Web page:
In case you haven’t been following along, I’ll offer a brief synopsis of my current life situation. I grew up in Illinois. I’m a college student. I accepted an agricultural communications internship in Sacramento, California. I packed up my belongings and made the 2,100 mile drive from Chicago to NorCal. It was a big, super-duper-huge learning experience.
In some recent posts, I talked about the people I spent time with along the road, and learning lessons of perseverance when I didn’t think I could go on (1 & 2). Today’s post is kind of getting down to the meat and potatoes of this trip. I drove out here to work in agricultural communications. What better way to prepare to work in ag comm, than by witnessing the many faces of agriculture during my drive?
In my area, agriculture is kind of homogenous. I live in corn country; growing corn is what Illinois is good at. You’ll also see plenty of soybeans, and the occasional wheat field. In isolated pockets of Illinois, we also have potatoes, pumpkins, onions, gladiola flowers, and herbs. You’ll see plenty of cattle farms and some hog barns (very few hogs, though, because biosecurity calls for them to stay indoors). However, there’s not a whole lot of diversity. Driving along the interstate in Illinois, you’ll see…corn. (Don’t get me wrong, I love corn. My first ag internship was for Illinois Corn Marketing Board, and it’s the reason this blog exists. I’m simply saying that Illinois has a lot of corn…stick to what you’re good at!)
Driving out to California really gave me a taste of the diversity of agriculture across this country. I saw a lot of great sites. Wheat fields that stretched for miles, crops planted used methods I’d never heard of before (such as no-till corn on wheat stubble), and a million other things.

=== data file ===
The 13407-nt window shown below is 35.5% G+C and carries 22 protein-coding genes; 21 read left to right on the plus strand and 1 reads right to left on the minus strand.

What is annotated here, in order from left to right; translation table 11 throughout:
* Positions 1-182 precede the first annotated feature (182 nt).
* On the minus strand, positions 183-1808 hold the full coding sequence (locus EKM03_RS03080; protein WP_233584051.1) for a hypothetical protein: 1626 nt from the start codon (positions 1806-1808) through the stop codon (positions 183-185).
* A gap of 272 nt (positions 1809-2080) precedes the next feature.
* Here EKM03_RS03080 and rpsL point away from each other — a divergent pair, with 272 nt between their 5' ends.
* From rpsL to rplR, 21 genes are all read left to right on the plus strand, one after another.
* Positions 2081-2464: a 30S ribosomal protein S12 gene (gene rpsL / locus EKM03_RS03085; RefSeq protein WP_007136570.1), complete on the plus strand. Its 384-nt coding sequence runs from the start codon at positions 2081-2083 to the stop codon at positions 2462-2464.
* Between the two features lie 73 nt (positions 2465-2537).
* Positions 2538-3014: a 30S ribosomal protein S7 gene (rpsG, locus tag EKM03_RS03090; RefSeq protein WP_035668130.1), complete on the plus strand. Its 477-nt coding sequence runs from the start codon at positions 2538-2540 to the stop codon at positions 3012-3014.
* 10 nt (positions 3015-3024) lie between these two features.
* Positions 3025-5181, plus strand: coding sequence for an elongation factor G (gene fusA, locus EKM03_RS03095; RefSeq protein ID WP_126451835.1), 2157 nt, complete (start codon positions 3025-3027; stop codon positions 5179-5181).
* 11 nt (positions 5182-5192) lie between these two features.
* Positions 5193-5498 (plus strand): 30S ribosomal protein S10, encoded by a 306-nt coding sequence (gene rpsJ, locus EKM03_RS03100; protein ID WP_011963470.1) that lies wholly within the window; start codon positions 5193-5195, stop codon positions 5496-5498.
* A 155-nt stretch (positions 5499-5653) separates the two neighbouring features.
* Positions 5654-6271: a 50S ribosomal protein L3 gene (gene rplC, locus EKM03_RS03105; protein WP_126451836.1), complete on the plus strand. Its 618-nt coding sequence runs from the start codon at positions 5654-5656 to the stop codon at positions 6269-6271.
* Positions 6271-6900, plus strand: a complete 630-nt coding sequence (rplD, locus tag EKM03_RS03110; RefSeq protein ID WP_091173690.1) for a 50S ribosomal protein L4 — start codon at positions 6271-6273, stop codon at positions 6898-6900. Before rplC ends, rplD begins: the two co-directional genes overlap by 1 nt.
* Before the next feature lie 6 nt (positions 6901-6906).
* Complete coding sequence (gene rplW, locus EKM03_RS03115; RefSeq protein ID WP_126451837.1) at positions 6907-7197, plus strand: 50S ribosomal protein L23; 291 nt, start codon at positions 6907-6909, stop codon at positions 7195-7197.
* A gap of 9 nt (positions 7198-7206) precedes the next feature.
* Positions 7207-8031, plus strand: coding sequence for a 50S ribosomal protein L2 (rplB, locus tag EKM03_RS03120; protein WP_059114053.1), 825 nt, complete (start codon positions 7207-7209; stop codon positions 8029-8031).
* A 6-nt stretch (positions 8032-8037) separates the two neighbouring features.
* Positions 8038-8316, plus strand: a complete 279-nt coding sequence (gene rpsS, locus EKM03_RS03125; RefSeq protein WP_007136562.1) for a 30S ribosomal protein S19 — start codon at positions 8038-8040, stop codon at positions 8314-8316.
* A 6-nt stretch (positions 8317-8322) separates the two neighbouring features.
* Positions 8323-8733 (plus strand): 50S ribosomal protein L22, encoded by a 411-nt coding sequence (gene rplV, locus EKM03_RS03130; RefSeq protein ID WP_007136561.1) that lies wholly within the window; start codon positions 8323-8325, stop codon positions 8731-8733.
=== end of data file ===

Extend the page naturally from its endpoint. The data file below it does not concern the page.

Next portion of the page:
One of my favorite agricultural moments of the trip came during the second evening, as I drove through Wyoming. Right up close to the fence separating the range from the interstate, there was a herd of cattle. Scattered around the cattle were horses with classic, wild-west-looking cowboys perched atop them. In Illinois, you don’t typically see ranches and cow herding. Cattle are farm-raised, generally more tame, and tend to be kept in more manageably-sized pastures.
And here, in the midwest, most of the cattle to be of the northern European persuasion. Angus, Shorthorn, a few Maine-Anjou, some Simmental…you don’t really see the “wild” breeds developed in the south and west to be heat-tolerant and low-maintenance. And you most definitely don’t see these:
I saw some of those creatures as I drove through Nevada. I’ve known about “Zebu” cattle (the category of cattle known for the “hump” and floppy ears) for some time, but had never seen them in person before. Now I can say I have.
I talk a lot about cattle. That’s partially because there are more cows than people west of Chicago. And I should note, the ratio gets increasingly one-sided the further west you go, right up until California.
Because of my friends all over the country, I know all about different types of agriculture. I like to think I’m pretty well-versed in that area. However, driving through such an immense and diverse country brought it to reality. It wasn’t just something that my friends talked about when ag came up. Agriculture became completely new to me during that 3-day drive.
Now, I’m in California…this land is kind of the epicenter for agricultural diversity. I have only been here for about two weeks, and agriculture continually changes. I’ve have face-to-face meetings with producers who raise products I’d completely forgotten were “agricultural.” Walnuts, apricots, asparagus, plums, garlic, almonds…these are all foods we take for granted in the midwest. Even those of us who “know” agriculture are prone to forget that all of our food had to start somewhere. The real intrigue behind all of this, though, is the people.